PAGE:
It was very common throughout the history of the Tarot to believe that it was derived from an ancient Egyptian Book of Wisdom. Considering that the Egyptian god of Wisdom was Thoth, it is only natural that Tarot masters such as Etteilla and Crowley would associate their decks with the ibis-headed deity.
Of course, we know now that, however still technically possible, it is highly unlikely that the Tarot we know and love today was actually handed down to us by Egyptian mystics in an attempt to preserve the secrets of the Universe.
True or false, this legend does give us an interesting perspective on the nature of the Tarot. Many readers, myself included, do consider this deck of cards to be a Book of Wisdom. But what does that really mean?
One of the great defining characteristics of mankind is our capacity for complex language. Our ancient ancestors often told stories about how the language they spoke* was a gift from God. Well, a god. More specifically, the God of Wisdom, or Thoth, as he was called in Egypt. Other cultures had a name for this deity, too. The Sumerians called him Enki, and the Norse called him Odin. This god was responsible for bestowing language upon humanity, usually only after enduring a harrowing death and descent into the Underworld. Of course, in every case, the Wise One returned once again to the world of the living with his intellectual boon for mankind.
To illustrate with my favorite example, Odin, head of the Norse pantheon, was the patron of kings, battle, strife, poetry, magic, and yes, wisdom. He often went out into the world, disguised as a grey-bearded old man, obsessively searching for wisdom. He pitted himself against formidable giants in contests of wisdom, and summoned seers from beyond the grave to inquire about what they knew. He had a throne from which he could see everything in the nine worlds, and he had a pair of ravens who flew around these worlds every day, returning to whisper into his ears everything they’d seen. He even gave one of his eyes in exchange for a drink from a magic well which granted – you guessed it – wisdom. But perhaps the most extreme measure Odin took for the sake of wisdom was when he willingly hung from the world tree for nine days with a spear driven into his side. He died on the tree, and was resurrected with the magic runes – language – in his possession.
So the Tarot is, according to legend, akin to these runes, or rather, to the hieroglyphs similarly bequeathed by Thoth. Hence the designation “Book of Wisdom”. Pretty cool, huh? It’s not uncommon, after all, for ancient alphabets to hold an esoteric meaning other than simple phonetics. Take the runes, for example, which were more often used for their magical powers (like divination) than for writing. How many runestones in Scandinavia are inscribed with letters that spell utter nonsense? Surely they were put there with another purpose in mind. Or take the Hebrew alphabet, which is especially significant to the systems of the Tarot. These letters also have deeper meanings. The twenty-two Major Arcana could easily be conceived as a similar type of “alphabet” (the Minor Arcana are of a different class, but this will be discussed in a future post).
But the Tarot isn’t just attributed to Thoth; Mercury, the Roman god of commerce, messengers, and thieves, gets equal credit. The Book of Wisdom is as much his as it is Thoth’s. But why?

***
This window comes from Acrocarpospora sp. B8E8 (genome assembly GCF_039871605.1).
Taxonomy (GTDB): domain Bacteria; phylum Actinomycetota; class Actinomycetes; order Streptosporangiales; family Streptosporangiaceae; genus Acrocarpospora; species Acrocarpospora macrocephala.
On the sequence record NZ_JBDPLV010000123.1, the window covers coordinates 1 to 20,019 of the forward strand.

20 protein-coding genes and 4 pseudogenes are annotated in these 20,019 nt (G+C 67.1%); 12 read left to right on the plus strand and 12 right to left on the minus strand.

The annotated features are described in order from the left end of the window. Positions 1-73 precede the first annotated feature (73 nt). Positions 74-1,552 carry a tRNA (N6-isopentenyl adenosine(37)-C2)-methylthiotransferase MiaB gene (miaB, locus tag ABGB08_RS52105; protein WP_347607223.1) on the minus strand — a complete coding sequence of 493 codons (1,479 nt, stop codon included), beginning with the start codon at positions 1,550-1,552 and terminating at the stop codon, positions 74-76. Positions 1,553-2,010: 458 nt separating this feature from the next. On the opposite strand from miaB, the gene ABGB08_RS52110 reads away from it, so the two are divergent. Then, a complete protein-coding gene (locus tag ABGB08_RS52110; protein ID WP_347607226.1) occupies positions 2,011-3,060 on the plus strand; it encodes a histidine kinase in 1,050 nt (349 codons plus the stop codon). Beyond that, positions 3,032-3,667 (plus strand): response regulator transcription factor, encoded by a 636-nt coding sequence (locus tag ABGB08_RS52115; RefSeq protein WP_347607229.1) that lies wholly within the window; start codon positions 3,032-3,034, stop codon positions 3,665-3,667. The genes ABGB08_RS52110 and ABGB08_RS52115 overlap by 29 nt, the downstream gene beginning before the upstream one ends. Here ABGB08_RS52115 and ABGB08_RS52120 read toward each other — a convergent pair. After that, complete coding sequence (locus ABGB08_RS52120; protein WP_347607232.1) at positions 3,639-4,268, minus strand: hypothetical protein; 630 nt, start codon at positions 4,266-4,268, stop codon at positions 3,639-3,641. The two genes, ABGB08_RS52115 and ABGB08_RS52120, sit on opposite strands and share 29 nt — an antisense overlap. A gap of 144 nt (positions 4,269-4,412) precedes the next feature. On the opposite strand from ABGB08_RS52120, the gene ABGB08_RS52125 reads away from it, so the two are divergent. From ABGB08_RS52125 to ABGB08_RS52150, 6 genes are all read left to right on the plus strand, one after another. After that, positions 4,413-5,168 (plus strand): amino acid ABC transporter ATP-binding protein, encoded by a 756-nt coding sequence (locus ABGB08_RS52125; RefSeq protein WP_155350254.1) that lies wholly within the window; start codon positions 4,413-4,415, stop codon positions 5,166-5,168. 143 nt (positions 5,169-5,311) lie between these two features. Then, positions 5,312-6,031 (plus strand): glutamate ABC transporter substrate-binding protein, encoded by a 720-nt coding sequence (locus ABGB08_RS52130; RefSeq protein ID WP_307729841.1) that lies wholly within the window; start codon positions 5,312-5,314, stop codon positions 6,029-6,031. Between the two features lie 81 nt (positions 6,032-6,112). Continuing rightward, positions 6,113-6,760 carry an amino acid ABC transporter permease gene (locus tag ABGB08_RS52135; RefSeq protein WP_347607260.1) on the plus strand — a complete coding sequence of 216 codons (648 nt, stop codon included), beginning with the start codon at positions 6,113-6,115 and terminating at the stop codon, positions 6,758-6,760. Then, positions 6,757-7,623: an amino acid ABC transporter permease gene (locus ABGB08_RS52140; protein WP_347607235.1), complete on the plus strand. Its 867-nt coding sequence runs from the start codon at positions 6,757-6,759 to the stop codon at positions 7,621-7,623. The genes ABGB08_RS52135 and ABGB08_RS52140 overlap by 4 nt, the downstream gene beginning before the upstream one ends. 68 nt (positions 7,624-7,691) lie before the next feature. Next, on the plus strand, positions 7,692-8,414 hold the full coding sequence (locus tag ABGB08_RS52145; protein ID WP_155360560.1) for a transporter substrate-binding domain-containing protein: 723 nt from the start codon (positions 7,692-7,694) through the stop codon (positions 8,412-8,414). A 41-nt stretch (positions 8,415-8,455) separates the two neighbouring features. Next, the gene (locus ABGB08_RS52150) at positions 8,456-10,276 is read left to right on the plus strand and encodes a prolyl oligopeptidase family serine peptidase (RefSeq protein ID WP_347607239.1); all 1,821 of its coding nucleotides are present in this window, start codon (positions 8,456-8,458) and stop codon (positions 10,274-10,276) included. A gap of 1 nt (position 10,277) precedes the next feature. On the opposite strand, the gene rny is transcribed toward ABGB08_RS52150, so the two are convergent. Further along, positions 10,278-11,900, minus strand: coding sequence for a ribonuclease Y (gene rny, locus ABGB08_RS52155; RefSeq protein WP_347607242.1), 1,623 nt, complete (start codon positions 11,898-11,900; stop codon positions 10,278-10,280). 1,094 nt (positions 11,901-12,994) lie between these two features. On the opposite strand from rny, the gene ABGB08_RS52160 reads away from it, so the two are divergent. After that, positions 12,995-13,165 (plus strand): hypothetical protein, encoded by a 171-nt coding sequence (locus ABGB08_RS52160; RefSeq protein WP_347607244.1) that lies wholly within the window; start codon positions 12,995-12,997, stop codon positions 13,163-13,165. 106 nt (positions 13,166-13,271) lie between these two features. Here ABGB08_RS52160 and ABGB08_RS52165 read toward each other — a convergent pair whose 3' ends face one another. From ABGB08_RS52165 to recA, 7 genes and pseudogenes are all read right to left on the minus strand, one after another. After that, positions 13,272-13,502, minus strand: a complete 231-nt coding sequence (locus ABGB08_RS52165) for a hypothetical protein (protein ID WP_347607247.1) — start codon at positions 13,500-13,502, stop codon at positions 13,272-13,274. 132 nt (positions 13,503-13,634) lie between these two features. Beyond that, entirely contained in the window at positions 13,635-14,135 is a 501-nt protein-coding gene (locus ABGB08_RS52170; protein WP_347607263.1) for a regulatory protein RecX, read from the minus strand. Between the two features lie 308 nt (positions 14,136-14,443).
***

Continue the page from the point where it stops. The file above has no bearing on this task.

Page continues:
The Romans were the first to make a connection between Thoth and Mercury. In the days before Christianity, when the Romans conquered a people, they would allow them to continue worship of their native gods as they pleased. However, the Romans would attempt to assimilate these people by renaming their gods after Roman deities based on shared characteristics (which shows that, even though Jung was the first to theorize about mythic archetypes, the notion was around long before him). But while Minerva was considered the wisest of the Roman pantheon, the Egyptian god of wisdom was equated with Mercury (this must partially be because of the respective genders of Minerva and Thoth, but there are deeper connections which come into play here).
First of all, one must understand that Mercury is a very complex character. While his primary function is messenger of the gods, he is responsible for much more, like science and medicine. He is based on the Greek god Hermes (and while the two are very similar, they are not the same, although the Romans would have you think so). Another function of Hermes/Mercury was to guide recently deceased souls to the realms of the dead. This is where we see the primary connection with Thoth, who was present during the journeys of Egyptian souls to the underworld, and their subsequent judgements. When combined with his connections to science, we can begin to see why comparisons were made between these two gods.
Odin was also likened to Mercury by classical writers, and for the same reasons. He too had the ability to travel freely to the underworld. In fact, Odin spent a great deal of time just traveling around all of the realms of the Norse cosmos. Mercury, along with everything else he did, was patron of travelers and hospitality (I’d say Mercury was probably the busiest of the Roman gods). There are stories from both cultures about their respective god in which they traveled in disguise, searching for lodging. The humble were rewarded; the proud who did not open their doors to the gods were always punished, sometimes very brutally.
There is another trait which Odin and Mercury shared: they were both very mischievous fellows.